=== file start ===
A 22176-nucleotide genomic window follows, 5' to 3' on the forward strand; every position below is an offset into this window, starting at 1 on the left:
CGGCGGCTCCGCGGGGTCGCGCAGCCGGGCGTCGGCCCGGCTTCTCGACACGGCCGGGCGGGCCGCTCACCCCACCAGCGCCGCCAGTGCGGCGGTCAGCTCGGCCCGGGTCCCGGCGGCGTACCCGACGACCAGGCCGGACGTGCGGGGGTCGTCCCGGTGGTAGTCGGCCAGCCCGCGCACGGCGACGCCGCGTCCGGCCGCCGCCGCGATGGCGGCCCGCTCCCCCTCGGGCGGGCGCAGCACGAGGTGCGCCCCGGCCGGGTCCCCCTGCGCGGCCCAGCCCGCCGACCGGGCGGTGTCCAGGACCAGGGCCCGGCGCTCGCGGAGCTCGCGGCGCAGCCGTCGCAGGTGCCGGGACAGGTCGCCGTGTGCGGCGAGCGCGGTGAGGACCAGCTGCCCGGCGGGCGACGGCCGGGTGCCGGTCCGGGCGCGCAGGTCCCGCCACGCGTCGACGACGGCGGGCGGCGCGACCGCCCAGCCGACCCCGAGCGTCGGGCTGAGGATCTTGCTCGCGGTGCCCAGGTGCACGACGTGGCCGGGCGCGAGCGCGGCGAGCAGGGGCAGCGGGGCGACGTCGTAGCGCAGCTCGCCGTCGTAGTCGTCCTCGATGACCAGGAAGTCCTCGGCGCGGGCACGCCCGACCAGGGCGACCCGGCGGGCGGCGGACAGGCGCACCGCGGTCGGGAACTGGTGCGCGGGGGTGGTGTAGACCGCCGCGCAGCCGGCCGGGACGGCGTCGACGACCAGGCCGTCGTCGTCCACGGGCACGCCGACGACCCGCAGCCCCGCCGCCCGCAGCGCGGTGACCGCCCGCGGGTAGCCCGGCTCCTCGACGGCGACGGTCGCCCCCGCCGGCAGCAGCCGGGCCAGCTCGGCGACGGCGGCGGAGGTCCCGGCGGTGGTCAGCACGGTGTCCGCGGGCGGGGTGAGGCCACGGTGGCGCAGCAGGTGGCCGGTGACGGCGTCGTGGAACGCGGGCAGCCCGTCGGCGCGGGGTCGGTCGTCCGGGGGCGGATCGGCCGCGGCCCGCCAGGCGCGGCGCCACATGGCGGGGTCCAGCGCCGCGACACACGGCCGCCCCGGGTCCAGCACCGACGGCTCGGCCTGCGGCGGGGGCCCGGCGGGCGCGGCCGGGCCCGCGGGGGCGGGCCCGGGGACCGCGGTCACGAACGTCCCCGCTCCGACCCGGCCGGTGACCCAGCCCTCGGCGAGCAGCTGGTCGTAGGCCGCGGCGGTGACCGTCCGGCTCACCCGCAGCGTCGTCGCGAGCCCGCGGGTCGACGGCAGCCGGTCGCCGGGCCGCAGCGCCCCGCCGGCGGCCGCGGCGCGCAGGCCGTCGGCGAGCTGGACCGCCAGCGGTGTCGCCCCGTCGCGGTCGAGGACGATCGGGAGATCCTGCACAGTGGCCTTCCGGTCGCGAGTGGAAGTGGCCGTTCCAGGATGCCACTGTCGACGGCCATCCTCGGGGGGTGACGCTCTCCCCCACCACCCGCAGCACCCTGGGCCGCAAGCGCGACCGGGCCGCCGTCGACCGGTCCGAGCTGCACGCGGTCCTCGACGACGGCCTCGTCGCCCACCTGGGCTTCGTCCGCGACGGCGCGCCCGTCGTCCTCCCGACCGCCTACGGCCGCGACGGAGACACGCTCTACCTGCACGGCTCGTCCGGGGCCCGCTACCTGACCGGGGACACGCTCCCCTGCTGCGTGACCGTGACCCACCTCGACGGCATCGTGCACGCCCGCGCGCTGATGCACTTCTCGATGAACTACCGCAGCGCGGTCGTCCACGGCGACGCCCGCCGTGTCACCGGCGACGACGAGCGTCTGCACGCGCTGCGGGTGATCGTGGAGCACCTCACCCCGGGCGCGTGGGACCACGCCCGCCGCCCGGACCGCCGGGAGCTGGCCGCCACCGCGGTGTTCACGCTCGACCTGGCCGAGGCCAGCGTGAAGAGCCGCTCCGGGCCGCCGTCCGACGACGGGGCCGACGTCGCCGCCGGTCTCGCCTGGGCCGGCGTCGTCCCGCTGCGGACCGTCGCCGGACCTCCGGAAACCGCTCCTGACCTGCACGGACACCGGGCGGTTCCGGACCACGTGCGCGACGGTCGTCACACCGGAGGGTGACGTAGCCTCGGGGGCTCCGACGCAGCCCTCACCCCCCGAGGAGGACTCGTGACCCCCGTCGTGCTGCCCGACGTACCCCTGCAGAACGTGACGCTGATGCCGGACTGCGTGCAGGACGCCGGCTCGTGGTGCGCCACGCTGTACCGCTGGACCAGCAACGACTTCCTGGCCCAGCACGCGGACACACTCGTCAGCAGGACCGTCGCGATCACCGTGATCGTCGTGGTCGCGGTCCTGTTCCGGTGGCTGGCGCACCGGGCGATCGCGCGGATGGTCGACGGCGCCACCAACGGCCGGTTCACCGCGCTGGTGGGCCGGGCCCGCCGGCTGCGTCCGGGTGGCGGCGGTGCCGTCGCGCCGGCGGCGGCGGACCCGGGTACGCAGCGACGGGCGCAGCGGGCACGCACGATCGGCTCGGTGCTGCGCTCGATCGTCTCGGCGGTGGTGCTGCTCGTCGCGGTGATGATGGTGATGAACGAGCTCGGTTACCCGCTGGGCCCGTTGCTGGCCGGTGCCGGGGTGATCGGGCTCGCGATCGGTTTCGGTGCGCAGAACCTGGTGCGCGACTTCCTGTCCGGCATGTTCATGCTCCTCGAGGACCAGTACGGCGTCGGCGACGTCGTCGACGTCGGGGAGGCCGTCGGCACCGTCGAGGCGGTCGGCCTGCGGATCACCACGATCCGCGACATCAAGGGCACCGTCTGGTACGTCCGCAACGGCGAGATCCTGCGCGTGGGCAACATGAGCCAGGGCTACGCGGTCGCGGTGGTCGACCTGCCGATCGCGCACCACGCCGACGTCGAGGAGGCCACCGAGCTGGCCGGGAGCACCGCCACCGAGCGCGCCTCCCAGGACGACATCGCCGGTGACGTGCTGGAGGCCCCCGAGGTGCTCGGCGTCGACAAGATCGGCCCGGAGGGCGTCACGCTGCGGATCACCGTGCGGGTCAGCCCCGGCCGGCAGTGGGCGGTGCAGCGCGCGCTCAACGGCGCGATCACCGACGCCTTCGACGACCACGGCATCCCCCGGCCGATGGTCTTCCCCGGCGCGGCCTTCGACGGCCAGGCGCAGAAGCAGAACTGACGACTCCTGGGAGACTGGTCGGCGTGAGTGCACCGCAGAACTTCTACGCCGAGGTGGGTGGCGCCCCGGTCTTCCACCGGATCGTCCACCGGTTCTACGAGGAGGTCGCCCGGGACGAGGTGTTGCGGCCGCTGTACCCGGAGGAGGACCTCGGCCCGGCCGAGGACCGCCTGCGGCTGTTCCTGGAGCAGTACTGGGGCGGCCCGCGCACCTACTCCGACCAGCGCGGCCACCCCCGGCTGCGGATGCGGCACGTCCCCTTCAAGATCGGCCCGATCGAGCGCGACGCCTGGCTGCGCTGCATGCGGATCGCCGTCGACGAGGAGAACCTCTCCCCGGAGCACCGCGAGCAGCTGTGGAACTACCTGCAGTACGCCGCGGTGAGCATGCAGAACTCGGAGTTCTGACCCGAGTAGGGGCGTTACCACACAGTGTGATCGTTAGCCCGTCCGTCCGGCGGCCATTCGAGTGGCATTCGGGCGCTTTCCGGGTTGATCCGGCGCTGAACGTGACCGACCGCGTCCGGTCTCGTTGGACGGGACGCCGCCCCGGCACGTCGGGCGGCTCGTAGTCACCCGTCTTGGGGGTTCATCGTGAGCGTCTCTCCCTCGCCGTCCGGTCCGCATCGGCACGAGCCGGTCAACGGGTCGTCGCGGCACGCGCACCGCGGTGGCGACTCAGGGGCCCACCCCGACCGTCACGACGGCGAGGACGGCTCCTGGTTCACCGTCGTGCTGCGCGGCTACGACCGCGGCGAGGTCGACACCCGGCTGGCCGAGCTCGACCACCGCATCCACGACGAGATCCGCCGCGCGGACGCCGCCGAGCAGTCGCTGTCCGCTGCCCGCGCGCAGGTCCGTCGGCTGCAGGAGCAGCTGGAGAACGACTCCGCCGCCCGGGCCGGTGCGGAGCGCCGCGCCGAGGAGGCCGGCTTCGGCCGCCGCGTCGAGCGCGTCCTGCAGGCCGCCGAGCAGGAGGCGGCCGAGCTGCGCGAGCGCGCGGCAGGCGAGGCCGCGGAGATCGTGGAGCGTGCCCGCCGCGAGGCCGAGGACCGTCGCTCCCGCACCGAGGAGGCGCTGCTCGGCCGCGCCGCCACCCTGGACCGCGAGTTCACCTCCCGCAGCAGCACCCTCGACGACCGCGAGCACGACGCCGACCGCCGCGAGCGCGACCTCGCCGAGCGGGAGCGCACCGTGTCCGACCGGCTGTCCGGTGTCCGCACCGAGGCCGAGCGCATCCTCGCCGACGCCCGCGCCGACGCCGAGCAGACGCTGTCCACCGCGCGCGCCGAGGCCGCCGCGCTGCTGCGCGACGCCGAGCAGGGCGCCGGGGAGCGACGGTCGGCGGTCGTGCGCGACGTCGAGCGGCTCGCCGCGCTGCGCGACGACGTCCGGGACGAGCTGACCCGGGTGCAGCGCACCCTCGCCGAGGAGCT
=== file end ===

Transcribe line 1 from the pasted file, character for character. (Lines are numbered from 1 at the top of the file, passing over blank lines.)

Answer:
A 22176-nucleotide genomic window follows, 5' to 3' on the forward strand; every position below is an offset into this window, starting at 1 on the left: